Death of Chief Beau Bennett is a devastating loss | Community

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Our Hillsborough community and all the communities affected by Beau Bennett – namesake and chef of Beau’s Catering – have a hole the size of Beau’s heart, which was very large. Beau’s unexpected death from an intracranial brain hemorrhage on October 8 shocked and grieved the many people whose lives he touched, and we wouldn’t be the same without him.

In a small town like Hillsborough, there are people who are becoming legendary in the community and their loss reverberates everywhere. Beau’s is one such loss for Hillsborough, and it’s remarkable that a person so young can have such a profound effect on so many people.

I feel so lucky that I could call Beau a friend.

I was fortunate enough to meet Beau Bennett about 17 years ago when I was a graduate student at UNC. I couldn’t name the first time we met, but my earliest memories go back to the spring of 2005, when the UNC ran for the National Basketball Championship. We were all much younger, freer of responsibility and a little wilder. I’m not sure if Beau and Lauren were dating or just getting to know them, but I have such distinct images of them together in Hell, one of the best Chapel Hill bars ever, full to crack. full of happy people who don’t care about rubbing sweaty shoulders or spilling beers, just happy to cheer on our heels.

And from there Beau was my friend. We were never close, but our circles of good friends overlapped closely. But things about Beau – and if you’ve ever met Beau, you know what I mean – because we had met, we were friends. I remember how every time I saw him from this spring until the last time he greeted me with the same enthusiasm and love that you would have with someone you would call your best friend.

Over the past few years, I have watched with pleasure Beau and his amazing wife and partner Lauren launch Beau Catering. I was proud that this beloved person made her way to Hillsborough, starting as one of the first businesses to launch at the Piedmont Food and Processing Center. I wanted her business so badly to be successful and it was exciting to see her really blossom over the past year, including a coveted photo and shout out in Our State Magazine. Beau was the kind of person you rooted twice as much for because you know he rooted so much for everyone. He was the type of person who finds true happiness in other people who experience their own successes and life stages.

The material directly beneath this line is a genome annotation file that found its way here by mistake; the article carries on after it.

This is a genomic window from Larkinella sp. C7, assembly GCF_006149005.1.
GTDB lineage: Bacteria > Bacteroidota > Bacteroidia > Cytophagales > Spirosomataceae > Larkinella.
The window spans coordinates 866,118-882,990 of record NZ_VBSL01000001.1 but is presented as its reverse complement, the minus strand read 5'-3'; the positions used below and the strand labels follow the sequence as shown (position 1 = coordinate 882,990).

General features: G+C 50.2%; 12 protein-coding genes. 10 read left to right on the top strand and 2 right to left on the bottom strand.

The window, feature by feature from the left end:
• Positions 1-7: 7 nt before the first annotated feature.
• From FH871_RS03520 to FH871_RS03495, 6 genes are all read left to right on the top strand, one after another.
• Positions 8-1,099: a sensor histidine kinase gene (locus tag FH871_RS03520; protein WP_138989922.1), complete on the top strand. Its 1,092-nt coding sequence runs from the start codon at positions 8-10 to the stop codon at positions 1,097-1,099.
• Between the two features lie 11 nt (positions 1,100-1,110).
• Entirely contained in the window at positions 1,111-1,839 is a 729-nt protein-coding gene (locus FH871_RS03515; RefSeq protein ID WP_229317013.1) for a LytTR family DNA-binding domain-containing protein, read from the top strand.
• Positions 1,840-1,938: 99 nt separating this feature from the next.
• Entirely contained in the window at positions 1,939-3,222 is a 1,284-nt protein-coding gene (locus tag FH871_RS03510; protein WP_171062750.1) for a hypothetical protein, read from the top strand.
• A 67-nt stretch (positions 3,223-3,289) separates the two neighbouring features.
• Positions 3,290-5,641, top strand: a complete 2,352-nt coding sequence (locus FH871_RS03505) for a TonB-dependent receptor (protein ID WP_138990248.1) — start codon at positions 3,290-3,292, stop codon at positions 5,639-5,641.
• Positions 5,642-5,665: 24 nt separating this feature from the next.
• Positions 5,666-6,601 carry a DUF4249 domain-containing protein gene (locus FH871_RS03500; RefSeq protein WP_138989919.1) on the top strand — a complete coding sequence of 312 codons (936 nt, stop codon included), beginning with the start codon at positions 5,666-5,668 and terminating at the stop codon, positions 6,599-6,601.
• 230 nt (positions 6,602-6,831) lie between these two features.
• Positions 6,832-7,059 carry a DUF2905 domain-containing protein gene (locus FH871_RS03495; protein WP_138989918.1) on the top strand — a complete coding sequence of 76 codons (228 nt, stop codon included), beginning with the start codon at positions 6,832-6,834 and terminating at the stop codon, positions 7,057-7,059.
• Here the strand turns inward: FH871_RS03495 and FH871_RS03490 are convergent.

In January 2021, when things were still quite dark with the pandemic, I was walking along Wake Street when a car pulled up beside me. I couldn’t really see who the driver was, but the “Hey Jenn!” in Beau’s unique voice, warm with his big heart and a life that grew up in eastern North Carolina, left no doubt who it was. I wish there was a way to write it down so you could hear it as it resonates in my memory. He parked the car and jumped in, so happy to see me and share with me his new partnership with The Colonial Inn for Sunday brunches. He was so excited and impatient for me to live it. And that was not all. He was worried about me too. He wanted to know how I was, what it was like to be mayor during a pandemic and if I was okay. And it was Beau. Always taking the time to give yourself a few moments of her full attention to ask how you are doing and to encourage you to move forward. Everyone’s hype, but it never felt like hype, just pure love and sincerity.

As I read the many social media tributes written by everyone from his loved ones to those who may have only met him when he planned their wedding, grief and love overwhelm me. waves. This person has touched the lives of so many people in a purely positive way. When I think of Beau, I think of how he loved Lauren, his brother Rain, and his mum (I never met Beau and Rain’s mum, but I loved the many photos he shared from him. ‘she, radiant with adoration). Somehow, he had room to love everyone too – from business associates and restaurant patrons to the honest and divine people he had just met while walking through the restaurant. Street.

I often say that the character of Hillsborough lies most deeply in its people, in the community bonds that the people who live and work here forge with one another. I can think of few people who illustrate these links better than Beau. Yes, he was a great chef and a successful small business owner, but he defined himself less by these things than by his relationships with the other people in his life.

Thank you, Beau, for showing us what is possible when we believe in the best in others and the possibility of living.


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